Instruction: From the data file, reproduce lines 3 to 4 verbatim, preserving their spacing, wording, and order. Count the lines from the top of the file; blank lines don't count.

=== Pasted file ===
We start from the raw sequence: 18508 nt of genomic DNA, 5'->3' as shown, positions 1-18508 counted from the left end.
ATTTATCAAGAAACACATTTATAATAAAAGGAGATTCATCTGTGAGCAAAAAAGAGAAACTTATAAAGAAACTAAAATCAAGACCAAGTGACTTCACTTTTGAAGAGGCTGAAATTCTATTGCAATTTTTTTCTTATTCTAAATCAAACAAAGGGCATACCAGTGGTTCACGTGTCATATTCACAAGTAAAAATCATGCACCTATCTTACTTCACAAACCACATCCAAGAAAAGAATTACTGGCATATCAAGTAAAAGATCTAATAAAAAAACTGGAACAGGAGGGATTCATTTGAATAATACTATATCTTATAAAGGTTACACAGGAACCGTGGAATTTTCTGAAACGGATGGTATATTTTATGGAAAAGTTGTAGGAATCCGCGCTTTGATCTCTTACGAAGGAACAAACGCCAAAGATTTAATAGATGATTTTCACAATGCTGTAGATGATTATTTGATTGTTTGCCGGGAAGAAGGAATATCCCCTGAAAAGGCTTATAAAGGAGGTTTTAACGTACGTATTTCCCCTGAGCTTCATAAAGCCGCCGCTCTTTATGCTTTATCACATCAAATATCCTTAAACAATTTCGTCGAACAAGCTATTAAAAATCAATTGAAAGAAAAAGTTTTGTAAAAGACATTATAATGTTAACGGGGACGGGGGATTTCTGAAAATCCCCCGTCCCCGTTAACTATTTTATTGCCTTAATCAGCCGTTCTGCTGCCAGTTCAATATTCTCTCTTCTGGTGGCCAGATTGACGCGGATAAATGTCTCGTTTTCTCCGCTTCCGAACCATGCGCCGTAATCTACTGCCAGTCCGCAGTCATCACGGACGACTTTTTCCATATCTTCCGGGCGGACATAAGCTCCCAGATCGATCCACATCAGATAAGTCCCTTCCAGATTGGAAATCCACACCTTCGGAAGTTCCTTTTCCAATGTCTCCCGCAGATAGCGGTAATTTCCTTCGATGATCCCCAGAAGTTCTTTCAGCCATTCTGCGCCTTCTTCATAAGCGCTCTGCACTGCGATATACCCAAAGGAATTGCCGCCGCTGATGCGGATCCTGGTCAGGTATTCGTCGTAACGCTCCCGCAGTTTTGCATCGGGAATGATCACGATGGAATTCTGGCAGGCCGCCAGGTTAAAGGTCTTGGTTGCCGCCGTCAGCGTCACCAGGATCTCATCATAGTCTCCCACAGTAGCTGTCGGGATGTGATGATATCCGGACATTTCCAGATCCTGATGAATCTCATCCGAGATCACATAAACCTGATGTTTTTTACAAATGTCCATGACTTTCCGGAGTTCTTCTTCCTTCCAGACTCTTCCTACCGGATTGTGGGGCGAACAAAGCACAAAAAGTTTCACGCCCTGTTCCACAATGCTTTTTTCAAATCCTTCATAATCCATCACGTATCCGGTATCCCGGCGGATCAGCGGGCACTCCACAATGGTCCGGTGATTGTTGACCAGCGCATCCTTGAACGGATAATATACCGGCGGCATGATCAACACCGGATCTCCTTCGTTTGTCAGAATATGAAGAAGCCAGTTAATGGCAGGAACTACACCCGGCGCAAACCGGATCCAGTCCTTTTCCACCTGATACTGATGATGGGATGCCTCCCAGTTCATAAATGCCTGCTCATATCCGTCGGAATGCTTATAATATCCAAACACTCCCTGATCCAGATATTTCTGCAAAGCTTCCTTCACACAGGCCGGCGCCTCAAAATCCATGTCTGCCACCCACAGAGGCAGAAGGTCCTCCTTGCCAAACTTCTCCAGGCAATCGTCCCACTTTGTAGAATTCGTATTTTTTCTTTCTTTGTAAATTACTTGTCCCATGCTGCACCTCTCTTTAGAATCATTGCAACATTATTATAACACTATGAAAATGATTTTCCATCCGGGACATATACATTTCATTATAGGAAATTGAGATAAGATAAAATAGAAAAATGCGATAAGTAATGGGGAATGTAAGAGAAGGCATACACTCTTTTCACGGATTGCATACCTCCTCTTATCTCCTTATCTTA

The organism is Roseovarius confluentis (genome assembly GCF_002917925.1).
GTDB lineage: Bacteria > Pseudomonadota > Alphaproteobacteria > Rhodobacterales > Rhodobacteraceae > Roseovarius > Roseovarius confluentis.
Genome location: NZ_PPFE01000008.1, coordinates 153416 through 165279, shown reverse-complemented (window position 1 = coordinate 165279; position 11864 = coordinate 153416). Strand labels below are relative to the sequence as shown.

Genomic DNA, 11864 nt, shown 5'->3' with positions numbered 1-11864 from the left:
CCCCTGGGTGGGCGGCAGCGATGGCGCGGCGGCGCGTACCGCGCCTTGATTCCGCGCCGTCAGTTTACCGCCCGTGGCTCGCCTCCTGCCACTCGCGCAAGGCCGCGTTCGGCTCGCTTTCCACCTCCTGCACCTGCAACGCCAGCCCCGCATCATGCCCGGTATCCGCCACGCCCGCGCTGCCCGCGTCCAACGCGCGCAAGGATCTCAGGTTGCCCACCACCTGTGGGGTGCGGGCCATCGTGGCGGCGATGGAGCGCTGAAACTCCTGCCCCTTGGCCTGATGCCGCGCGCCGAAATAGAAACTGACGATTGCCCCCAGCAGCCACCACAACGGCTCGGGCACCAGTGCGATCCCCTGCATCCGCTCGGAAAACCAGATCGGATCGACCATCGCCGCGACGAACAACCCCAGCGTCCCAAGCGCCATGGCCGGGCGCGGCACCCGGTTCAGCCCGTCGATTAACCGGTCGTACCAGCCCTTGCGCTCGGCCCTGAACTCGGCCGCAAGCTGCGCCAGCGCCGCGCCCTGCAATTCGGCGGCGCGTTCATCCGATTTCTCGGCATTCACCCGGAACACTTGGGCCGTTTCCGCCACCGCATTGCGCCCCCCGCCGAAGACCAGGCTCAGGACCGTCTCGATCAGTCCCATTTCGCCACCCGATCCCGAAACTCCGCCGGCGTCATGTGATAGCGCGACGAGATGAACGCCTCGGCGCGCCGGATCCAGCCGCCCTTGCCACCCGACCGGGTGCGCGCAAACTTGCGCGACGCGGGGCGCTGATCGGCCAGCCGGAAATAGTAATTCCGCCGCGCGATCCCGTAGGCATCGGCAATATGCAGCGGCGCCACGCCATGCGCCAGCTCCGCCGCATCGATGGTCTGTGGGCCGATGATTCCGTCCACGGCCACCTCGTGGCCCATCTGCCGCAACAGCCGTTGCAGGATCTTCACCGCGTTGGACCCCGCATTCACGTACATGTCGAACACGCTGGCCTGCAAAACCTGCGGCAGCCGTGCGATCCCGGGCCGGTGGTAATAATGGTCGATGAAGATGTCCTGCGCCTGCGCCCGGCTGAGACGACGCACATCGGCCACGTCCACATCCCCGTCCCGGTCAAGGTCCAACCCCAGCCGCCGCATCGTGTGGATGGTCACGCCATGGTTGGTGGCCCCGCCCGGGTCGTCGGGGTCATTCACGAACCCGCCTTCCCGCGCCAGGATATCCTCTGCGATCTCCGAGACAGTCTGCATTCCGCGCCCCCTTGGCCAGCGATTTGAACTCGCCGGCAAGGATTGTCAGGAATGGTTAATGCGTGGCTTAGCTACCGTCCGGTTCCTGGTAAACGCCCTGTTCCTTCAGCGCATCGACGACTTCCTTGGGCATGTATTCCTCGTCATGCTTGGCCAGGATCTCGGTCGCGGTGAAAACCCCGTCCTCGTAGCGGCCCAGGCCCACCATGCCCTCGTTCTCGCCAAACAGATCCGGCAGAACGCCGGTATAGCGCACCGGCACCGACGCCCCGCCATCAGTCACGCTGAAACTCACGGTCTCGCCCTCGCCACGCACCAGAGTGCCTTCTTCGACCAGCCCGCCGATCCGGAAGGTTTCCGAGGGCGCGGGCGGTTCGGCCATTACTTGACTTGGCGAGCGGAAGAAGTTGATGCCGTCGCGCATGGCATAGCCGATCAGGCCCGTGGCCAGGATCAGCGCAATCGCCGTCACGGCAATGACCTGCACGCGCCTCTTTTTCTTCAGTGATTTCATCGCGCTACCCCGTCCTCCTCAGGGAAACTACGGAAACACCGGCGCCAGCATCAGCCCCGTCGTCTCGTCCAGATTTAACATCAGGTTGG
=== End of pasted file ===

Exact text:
The organism is Roseovarius confluentis (genome assembly GCF_002917925.1).
GTDB lineage: Bacteria > Pseudomonadota > Alphaproteobacteria > Rhodobacterales > Rhodobacteraceae > Roseovarius > Roseovarius confluentis.